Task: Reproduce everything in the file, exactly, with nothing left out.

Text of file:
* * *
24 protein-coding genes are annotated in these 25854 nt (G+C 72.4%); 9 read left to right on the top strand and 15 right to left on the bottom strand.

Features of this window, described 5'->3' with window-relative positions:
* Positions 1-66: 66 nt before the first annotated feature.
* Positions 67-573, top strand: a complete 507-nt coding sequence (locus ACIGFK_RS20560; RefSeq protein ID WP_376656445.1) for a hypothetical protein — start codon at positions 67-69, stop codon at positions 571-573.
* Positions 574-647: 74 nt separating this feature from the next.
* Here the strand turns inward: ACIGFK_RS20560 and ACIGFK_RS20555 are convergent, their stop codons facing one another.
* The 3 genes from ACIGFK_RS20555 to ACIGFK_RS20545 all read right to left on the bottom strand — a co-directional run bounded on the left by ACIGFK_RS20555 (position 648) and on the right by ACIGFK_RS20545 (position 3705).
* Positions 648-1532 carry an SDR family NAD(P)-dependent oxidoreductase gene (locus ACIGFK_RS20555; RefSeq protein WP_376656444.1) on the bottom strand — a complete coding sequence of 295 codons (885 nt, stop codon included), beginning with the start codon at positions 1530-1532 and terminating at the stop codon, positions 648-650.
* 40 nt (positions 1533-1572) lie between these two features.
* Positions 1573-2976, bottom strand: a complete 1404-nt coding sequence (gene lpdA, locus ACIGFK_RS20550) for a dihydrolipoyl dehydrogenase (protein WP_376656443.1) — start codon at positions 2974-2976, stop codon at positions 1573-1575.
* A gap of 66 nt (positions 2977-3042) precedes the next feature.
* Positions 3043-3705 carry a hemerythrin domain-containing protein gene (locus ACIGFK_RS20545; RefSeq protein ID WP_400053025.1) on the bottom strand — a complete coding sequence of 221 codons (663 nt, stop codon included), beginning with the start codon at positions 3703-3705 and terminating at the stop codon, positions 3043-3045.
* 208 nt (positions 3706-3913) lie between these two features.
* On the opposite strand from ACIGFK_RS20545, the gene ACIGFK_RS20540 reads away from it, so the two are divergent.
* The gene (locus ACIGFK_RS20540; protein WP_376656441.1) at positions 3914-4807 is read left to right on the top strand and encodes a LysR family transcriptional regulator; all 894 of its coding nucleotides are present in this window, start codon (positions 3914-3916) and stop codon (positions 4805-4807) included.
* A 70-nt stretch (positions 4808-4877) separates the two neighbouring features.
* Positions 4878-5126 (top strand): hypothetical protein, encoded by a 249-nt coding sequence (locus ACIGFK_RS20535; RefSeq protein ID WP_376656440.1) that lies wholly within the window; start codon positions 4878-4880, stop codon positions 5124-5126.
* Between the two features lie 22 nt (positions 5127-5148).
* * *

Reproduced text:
24 protein-coding genes are annotated in these 25854 nt (G+C 72.4%); 9 read left to right on the top strand and 15 right to left on the bottom strand.

Features of this window, described 5'->3' with window-relative positions:
* Positions 1-66: 66 nt before the first annotated feature.
* Positions 67-573, top strand: a complete 507-nt coding sequence (locus ACIGFK_RS20560; RefSeq protein ID WP_376656445.1) for a hypothetical protein — start codon at positions 67-69, stop codon at positions 571-573.
* Positions 574-647: 74 nt separating this feature from the next.
* Here the strand turns inward: ACIGFK_RS20560 and ACIGFK_RS20555 are convergent, their stop codons facing one another.
* The 3 genes from ACIGFK_RS20555 to ACIGFK_RS20545 all read right to left on the bottom strand — a co-directional run bounded on the left by ACIGFK_RS20555 (position 648) and on the right by ACIGFK_RS20545 (position 3705).
* Positions 648-1532 carry an SDR family NAD(P)-dependent oxidoreductase gene (locus ACIGFK_RS20555; RefSeq protein WP_376656444.1) on the bottom strand — a complete coding sequence of 295 codons (885 nt, stop codon included), beginning with the start codon at positions 1530-1532 and terminating at the stop codon, positions 648-650.
* 40 nt (positions 1533-1572) lie between these two features.
* Positions 1573-2976, bottom strand: a complete 1404-nt coding sequence (gene lpdA, locus ACIGFK_RS20550) for a dihydrolipoyl dehydrogenase (protein WP_376656443.1) — start codon at positions 2974-2976, stop codon at positions 1573-1575.
* A gap of 66 nt (positions 2977-3042) precedes the next feature.
* Positions 3043-3705 carry a hemerythrin domain-containing protein gene (locus ACIGFK_RS20545; RefSeq protein ID WP_400053025.1) on the bottom strand — a complete coding sequence of 221 codons (663 nt, stop codon included), beginning with the start codon at positions 3703-3705 and terminating at the stop codon, positions 3043-3045.
* 208 nt (positions 3706-3913) lie between these two features.
* On the opposite strand from ACIGFK_RS20545, the gene ACIGFK_RS20540 reads away from it, so the two are divergent.
* The gene (locus ACIGFK_RS20540; protein WP_376656441.1) at positions 3914-4807 is read left to right on the top strand and encodes a LysR family transcriptional regulator; all 894 of its coding nucleotides are present in this window, start codon (positions 3914-3916) and stop codon (positions 4805-4807) included.
* A 70-nt stretch (positions 4808-4877) separates the two neighbouring features.
* Positions 4878-5126 (top strand): hypothetical protein, encoded by a 249-nt coding sequence (locus ACIGFK_RS20535; RefSeq protein ID WP_376656440.1) that lies wholly within the window; start codon positions 4878-4880, stop codon positions 5124-5126.
* Between the two features lie 22 nt (positions 5127-5148).